You can save the NumPy array to a text file using the **savetxt()** function.

For example, imagine that we created an array called numpy_array, containing 8 values from -2 to 5. Next, we are going to use this command:

1 2 3 4 |
import numpy as np numpy_array = np.array([-2, -1, 0, 1, 2, 3, 4, 5]) np.savetxt("array.txt", numpy_array) |

Open the text file to see how the array looks like.

You can also save individual items to an array, but you have to pass an individual element as a list.

1 |
np.savetxt(array_file, [numpy_array[0]], fmt="%s") |

If you pass an individual value without taking it into square brackets, it will result in an error.

ValueError: Expected 1D or 2D array, got 0D array instead

## Formatting values with the fmt parameter

The **savetxt()** function can take multiple parameters. One of them is **fmt**. This parameter is responsible for formatting an array inside a text file.

Although I inserted integers, the values inside the text file are formatted as floating-point numbers with lots of zeros after the decimal point.

To change this, we can modify the function this way:

1 |
np.savetxt(array_file, numpy_array, fmt="%s") |

If we run the code and open the text file, it will show only integers.

## Saving a 2D array to a file

We saved a 1D array to a file and it works fine, but the error message shows that we can also save a 2D array. There are at least two ways we can do it.

The first way is to use a 2D array as a parameter:

1 |
numpy_array = np.array([[-2, -1], [0, 1], [2, 3], [4, 5]]) |

Another way to do it is to use the **reshape()** function. This function changes the shape of an array without changing its data.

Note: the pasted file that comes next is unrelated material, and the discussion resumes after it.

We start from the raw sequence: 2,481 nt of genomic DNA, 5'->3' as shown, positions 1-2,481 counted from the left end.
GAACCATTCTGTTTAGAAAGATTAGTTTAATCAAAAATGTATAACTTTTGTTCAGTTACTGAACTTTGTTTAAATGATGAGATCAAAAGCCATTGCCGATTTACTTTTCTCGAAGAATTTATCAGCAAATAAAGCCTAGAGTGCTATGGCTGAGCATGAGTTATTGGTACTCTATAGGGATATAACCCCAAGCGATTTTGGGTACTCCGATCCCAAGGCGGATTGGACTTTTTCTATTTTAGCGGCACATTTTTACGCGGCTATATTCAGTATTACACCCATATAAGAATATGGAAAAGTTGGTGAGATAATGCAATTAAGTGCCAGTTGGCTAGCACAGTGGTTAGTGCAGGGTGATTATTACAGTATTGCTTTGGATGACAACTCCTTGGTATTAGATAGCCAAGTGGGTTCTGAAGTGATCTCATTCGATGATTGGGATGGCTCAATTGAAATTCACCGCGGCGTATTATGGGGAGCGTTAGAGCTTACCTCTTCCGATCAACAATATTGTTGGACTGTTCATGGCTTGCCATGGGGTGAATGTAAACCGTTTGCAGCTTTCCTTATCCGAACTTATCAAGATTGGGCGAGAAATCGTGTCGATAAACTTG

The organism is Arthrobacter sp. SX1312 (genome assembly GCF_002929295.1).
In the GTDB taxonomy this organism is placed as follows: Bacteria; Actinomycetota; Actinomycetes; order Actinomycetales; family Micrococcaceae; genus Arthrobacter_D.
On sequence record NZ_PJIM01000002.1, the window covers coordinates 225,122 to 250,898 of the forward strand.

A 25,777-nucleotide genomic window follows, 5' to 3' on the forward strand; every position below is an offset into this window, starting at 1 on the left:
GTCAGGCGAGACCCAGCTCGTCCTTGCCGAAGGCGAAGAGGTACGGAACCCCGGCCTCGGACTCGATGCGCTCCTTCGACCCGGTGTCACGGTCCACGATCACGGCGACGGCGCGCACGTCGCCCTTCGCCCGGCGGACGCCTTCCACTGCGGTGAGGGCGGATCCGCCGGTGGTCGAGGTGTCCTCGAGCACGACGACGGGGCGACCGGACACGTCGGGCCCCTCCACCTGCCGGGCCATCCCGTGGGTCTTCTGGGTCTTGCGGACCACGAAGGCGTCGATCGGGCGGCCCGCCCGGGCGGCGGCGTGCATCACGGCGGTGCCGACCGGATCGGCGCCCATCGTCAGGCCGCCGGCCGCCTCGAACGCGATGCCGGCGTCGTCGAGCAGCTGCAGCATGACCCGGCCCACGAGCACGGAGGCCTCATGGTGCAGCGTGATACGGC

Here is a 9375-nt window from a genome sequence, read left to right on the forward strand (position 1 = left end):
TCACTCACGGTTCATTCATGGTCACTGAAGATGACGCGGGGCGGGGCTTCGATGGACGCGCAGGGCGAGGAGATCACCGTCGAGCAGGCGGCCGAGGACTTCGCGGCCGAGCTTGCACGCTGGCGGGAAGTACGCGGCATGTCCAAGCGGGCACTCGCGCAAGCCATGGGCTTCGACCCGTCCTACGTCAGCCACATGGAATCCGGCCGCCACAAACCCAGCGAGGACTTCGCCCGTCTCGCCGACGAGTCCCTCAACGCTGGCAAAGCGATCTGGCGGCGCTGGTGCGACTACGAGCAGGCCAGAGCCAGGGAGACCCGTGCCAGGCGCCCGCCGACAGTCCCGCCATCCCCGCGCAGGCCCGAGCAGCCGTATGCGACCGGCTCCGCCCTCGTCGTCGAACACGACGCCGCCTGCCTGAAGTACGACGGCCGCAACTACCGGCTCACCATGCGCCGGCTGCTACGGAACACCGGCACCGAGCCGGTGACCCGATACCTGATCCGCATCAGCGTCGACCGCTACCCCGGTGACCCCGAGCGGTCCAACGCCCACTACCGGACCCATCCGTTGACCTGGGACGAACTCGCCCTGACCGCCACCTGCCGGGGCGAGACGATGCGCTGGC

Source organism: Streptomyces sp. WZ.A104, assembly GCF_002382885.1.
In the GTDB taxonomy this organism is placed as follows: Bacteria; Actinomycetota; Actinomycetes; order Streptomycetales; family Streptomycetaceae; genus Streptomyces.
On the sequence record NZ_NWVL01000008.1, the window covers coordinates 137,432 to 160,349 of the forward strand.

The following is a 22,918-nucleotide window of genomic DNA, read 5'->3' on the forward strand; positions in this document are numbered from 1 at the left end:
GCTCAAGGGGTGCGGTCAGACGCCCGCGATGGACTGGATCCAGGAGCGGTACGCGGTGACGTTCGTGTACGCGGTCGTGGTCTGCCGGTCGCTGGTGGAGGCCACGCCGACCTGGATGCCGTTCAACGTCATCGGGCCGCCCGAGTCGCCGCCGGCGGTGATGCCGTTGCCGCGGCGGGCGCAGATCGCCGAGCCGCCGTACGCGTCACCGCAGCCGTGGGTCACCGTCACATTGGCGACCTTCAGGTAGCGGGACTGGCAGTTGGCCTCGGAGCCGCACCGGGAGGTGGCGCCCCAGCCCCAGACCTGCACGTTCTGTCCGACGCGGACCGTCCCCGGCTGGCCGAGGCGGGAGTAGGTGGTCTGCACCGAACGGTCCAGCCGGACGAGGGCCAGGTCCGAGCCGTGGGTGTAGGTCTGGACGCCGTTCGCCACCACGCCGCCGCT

1 |
numpy_array = np.array([-2, -1, 0, 1, 2, 3, 4, 5]).reshape(4, 2) |

Whichever method you choose, the data inside the file will be formatted the same way.

## Load NumPy array from a file

After saving data into a text file we are going to load it into a NumPy array.

For this, we will use the **np.loadtxt()** function.

1 |
original_array = np.loadtxt("array.txt") |

When you load data from a text file, you can also use the **reshape()** function to change the shape of the loaded data.

1 2 3 4 5 6 7 |
import numpy as np numpy_array = np.array([-2, -1, 0, 1, 2, 3, 4, 5]).reshape(4, 2) np.savetxt("array.txt", numpy_array, fmt="%s") original_array = np.loadtxt("array.txt").reshape(2, 4) print(original_array) |

In this example, we inserted an array that looks like that:

[[-2, -1], [0, 1], [2, 3], [4, 5]]

After reshaping it, it takes a different form:

[[-2, -1, 0, 1], [2, 3, 4, 5]]

This is the whole code:

1 2 3 4 5 6 7 |
import numpy as np numpy_array = np.array([-2, -1, 0, 1, 2, 3, 4, 5]).reshape(4, 2) np.savetxt("array.txt", numpy_array, fmt="%s") original_array = np.loadtxt("array.txt").reshape(2, 4) print(original_array) |

Run it to print the array.

[[-2. -1. 0. 1.] [ 2. 3. 4. 5.]]